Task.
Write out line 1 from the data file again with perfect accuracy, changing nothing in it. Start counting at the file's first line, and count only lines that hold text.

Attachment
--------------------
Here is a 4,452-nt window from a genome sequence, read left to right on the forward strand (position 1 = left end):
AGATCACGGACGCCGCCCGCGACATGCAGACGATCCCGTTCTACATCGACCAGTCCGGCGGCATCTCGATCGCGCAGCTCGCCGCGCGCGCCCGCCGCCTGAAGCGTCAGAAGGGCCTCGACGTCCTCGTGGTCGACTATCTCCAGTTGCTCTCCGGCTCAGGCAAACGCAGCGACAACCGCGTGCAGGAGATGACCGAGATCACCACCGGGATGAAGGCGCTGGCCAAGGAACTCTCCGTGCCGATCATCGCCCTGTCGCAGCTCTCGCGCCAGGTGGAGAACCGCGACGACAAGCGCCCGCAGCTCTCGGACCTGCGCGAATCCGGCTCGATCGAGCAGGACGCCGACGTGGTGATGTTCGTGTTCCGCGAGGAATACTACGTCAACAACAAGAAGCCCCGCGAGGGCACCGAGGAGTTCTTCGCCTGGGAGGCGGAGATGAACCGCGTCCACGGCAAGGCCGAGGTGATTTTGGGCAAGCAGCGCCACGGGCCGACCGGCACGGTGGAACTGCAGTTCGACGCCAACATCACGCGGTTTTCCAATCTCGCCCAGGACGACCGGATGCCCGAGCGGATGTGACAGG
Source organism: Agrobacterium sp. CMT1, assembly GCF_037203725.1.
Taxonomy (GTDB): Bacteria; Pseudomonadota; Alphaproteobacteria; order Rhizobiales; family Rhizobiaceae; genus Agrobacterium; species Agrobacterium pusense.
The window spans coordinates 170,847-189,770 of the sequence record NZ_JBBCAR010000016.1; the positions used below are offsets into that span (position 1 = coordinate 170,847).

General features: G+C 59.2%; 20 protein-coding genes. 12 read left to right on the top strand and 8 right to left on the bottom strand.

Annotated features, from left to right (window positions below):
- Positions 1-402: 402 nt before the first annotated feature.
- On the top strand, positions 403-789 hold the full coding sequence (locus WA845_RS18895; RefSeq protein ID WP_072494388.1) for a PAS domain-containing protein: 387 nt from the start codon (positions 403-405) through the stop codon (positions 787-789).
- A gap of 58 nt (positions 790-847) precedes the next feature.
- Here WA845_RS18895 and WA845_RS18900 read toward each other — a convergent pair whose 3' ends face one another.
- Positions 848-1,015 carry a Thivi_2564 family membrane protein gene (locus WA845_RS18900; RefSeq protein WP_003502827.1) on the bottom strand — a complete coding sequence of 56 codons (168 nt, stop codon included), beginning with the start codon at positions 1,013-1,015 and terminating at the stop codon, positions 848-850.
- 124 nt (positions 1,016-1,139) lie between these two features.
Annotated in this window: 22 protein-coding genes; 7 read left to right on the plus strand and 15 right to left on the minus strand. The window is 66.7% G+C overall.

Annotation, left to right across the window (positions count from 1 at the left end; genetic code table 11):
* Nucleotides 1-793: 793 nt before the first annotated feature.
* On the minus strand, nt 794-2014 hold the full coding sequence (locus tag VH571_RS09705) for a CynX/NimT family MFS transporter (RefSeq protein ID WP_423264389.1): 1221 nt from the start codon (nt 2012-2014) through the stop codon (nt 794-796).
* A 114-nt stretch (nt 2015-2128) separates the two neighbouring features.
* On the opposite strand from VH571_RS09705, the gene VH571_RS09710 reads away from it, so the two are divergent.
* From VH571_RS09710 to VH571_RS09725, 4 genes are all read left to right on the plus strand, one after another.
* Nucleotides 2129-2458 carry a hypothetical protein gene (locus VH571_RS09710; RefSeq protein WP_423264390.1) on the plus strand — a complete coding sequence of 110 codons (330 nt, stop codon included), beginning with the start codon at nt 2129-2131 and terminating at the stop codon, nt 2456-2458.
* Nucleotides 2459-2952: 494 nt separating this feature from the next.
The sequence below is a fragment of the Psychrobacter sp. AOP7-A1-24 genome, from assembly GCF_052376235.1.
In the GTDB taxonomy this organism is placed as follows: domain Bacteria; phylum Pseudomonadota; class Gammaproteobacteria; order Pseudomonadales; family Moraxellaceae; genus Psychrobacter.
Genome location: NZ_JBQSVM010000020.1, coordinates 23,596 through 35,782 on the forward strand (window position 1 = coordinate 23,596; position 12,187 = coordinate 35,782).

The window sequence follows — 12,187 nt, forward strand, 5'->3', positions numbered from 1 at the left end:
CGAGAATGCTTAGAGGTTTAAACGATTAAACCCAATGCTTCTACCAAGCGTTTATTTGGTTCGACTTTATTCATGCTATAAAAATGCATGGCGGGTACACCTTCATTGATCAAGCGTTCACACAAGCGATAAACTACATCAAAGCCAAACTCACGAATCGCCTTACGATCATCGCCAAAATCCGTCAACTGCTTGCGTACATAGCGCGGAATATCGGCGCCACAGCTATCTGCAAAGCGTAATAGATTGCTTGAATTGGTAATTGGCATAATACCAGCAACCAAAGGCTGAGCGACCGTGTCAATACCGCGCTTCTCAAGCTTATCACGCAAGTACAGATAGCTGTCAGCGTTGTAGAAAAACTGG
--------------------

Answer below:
Here is a 4,452-nt window from a genome sequence, read left to right on the forward strand (position 1 = left end):